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A Crisis Crisis

making hay while the flood stays

This is Dark Cloud on Wednesday, September 25, 2013.

There is a theory - with much to support it - based upon an old time cliche. In short, take advantage of every crisis. This morphed into creating artificial crises in order to take advantage of them, a trend hardly lost upon politicians. That's why so much irrelevant stuff went into the Patriot Act, which was only an excuse to clamp down on domestic threats for Bush's agenda. This also motivates the current Congress, which has created the supposed 'fiscal cliff' of voting on the nation's debt limit to extort behavior from the executive branch. They want Obamacare to go away, not for any fiscal or constructive reason but simply because it is Obama's biggest win yet, and they need to win something, at least, against him. Because he's black and a Southern party of aging white bigots and Third Rates needs to have something in the win column.

If they had superior arguments or actually were superior or, at this point, within four miles of his level they might stand a chance. But at the moment we have another Ivy League Texan bloviating for the ages in a pretend Senate filibuster out of ego and because they are incompetent, not only at governing but at politics, and can neither control themselves or anything else.

Here in Colorado, and in Boulder in particular, we have an actual crisis because of the flood. In short, Boulder - despite being flush against the Rocky Mountain foothills - has no ability to drive into those mountains absent convoluted routes on dangerous roads. Getting to Nederland, once fifteen miles to the southwest, now requires three hours because you have to go way south to Golden, get on Route 6 and slowly drive the narrow and crowded roads to the gambling towns of Black Hawk and Central City and then continue on the Peak to Peak highway to Nederland and then to Estes Park. It's two lane or, with rock slides, one lane. With one lane and nobody controlling it, it's a disaster. Lake Eldora skiing is in for a tough winter.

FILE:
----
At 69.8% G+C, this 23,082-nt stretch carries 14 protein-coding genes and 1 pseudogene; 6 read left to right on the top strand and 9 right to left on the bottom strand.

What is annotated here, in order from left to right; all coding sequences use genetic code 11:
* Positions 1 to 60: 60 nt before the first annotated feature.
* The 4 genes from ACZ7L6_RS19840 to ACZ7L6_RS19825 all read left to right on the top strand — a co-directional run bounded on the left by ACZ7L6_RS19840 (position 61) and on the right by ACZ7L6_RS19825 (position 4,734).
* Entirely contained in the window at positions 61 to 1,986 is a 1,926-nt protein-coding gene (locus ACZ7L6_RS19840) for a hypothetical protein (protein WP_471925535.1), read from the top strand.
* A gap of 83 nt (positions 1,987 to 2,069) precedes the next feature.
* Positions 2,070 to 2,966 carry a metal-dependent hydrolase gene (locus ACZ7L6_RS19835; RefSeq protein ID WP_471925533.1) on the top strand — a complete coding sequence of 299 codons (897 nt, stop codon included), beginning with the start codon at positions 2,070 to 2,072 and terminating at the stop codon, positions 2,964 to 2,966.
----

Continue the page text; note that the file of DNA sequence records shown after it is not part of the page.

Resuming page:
The hope is, we'll get some sort of temporary roadway into the mountains at least before December 1. That modest sounding goal is dubious, because not only are sections of state highways gone, but the bed underneath is gone and the towering cliffs of delicately balanced and large boulders have been made even more unsteady. Ski areas willingly create snow avalanches at safe times, and the wish must exist in Highway Workers that they could do the same with the cracked rock cliff faces. But even if they could, it would add months of extraction to remove the debris in winter. This is not a fun project, nor a cheap one, nor a safe one, nor a quick one. They'll be increasing pressure to get these roads up and running asap, but that may be an unsafe or absurdly dangerous gambit.

The Flood has also cast a damper upon the Pro Bike Race prospects of Boulder. After signing a ridiculous three year contract, Boulder lost a quarter million dollars or more in their first go round, skipped the second year, and had plans to submit a proposal again for this August. The executive in charge of Boulder's bid for the 2013 race, named Shoemaker, is running for City Council which, I contend, provides a huge conflict of interest given the Council has to vote on allowing it. But now, he may have no interest anyway because the City and County are not currently in a position to guarantee available roads for daily traffic, much less a big international race, which may have overstayed its welcome, anyway.

And then, those who are against Boulder power municipalization for reasons not dissimilar to the ones that Republicans hold against Obamacare, are trying to take advantage of the crisis to say the City can't handle flood relief while drop kicking Xcel Energy to the sidelines. Their problem is they believe their own falsehoods and propaganda. They have it in mind that Boulder is a big joke to everyone because Boulder has been the punchline to all their jokes for decades. The jokes aren't based on fact, though. Boulder, to them, is 25 square miles surrounded by reality, protecting prairie dogs and cannot get the streets plowed. Haha. The reality is Boulder does much very well, as the preparations for flooding mostly panned out, and its crews and staff have done excellent work in the last two weeks. Boulder making a go of municipalization is too competent and refutes all the canards.

It further nudges its critics into a smaller intellectual ghetto where - like the Tea Party - they wear Romney pins, flag lapel pins, and would prefer Obama to be white, since the health care plan makes things so much better. That only seems fitting to their world. And it's why they need to lose badly.